Al-Hakim commands several thousand Iraqi rebel troops stationed on Iranian soil near Iraq. These forces have been trained and equipped by Iran's Revolutionary Guards. In the event of US military action against Iraq, al-Hakim's forces could move, if Washington and Teheran consider it necessary, to prevent possible Iraqi use of the border areas. Once the war ends, however, al-Hakim will have to choose, for all practical purposes, between one leg of the "axis of evil" and the "Great Satan." It is virtually certain that he will do what is necessary to win favor from the US military or civilian administrator in Baghdad.
To show good faith to Washington, Iran has ended its lax attitudes toward Iraqi oil smugglers operating along its Persian Gulf shoreline and has begun to implement United Nations sanctions restricting Iraqi oil sales since 1991. According to Vice Adm. Timothy Keating, the coordinator for the US naval force charged with stemming the flow of illegal Iraqi oil sales, in 2002 Iraqis smuggled a lot less oil than they did the previous year. Keating attributed the change, at least in part, to "an apparent change in Iranian policy to restrict smugglers from using Iranian waters."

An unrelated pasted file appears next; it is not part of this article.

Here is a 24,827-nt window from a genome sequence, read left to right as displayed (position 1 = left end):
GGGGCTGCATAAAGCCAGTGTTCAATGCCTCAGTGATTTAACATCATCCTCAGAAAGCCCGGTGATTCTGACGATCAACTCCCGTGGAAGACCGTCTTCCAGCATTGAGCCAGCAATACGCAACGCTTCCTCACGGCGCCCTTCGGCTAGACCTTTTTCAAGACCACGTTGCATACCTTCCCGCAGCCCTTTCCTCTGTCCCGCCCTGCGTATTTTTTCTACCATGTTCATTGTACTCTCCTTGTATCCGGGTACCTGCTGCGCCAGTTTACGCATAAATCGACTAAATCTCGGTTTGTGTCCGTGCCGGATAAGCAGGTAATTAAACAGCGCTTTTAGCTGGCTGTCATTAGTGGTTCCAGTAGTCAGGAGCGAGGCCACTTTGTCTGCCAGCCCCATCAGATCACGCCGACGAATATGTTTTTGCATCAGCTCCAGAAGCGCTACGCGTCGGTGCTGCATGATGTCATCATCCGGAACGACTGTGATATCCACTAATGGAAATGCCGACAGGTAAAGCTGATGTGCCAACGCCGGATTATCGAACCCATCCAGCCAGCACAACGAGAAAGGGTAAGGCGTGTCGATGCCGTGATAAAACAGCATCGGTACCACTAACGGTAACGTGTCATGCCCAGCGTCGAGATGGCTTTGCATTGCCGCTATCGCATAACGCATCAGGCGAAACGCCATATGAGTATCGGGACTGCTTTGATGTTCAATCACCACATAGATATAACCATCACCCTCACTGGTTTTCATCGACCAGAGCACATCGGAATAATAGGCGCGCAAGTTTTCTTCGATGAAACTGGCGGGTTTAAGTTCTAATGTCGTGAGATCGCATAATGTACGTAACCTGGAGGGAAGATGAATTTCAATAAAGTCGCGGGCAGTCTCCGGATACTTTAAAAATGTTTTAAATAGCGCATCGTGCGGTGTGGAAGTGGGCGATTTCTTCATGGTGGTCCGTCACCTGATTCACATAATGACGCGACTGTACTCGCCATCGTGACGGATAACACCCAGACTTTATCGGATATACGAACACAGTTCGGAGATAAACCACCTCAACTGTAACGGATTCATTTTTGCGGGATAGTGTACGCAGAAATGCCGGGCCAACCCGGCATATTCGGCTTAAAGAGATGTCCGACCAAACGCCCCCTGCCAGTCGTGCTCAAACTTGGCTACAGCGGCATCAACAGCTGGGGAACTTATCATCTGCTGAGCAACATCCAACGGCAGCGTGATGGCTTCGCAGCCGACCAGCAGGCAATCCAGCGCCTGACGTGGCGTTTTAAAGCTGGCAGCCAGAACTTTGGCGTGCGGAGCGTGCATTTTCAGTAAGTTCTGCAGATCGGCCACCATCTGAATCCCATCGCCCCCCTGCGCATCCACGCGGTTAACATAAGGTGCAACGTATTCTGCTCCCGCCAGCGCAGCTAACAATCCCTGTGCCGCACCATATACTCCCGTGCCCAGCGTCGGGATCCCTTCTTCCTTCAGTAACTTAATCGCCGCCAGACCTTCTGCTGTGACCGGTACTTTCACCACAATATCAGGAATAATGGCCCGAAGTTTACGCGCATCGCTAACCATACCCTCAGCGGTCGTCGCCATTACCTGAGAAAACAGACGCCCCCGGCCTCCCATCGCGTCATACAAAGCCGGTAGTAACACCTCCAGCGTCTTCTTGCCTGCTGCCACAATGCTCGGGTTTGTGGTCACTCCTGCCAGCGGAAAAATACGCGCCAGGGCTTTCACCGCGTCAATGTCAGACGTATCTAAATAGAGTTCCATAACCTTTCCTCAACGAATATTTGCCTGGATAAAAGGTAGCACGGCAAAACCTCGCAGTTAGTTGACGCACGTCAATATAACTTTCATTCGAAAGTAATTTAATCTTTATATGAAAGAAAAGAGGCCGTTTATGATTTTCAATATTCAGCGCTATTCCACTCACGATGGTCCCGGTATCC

Furthermore, Iran has just completed nineteen temporary camps along its 730-mile border with Iraq in preparation for the inevitable flow of refugees to its territory if/when the war starts. Special UN agencies have helped the Iranian government to build these camps, which are situated just a few yards inside Iranian territory because, as Interior Minister Abdolvahed Mussavi Lari put it, Iran does not want Iraqis fleeing conflict to travel too far into Iran. "If war happens," he said, "with the assistance of international organizations we are ready to offer humanitarian aid at the border." During the decade following the 1979 Soviet invasion of Afghanistan, Iran became the home for 2.5 million Afghan refugees. And in the aftermath of the 1991 Persian Gulf War, around 1 million Iraqi Kurds and Shiites fled to Iran. An estimated 200,000 of them are still there. Iran is keen to avoid a repeat of this flood of refugees into its territory.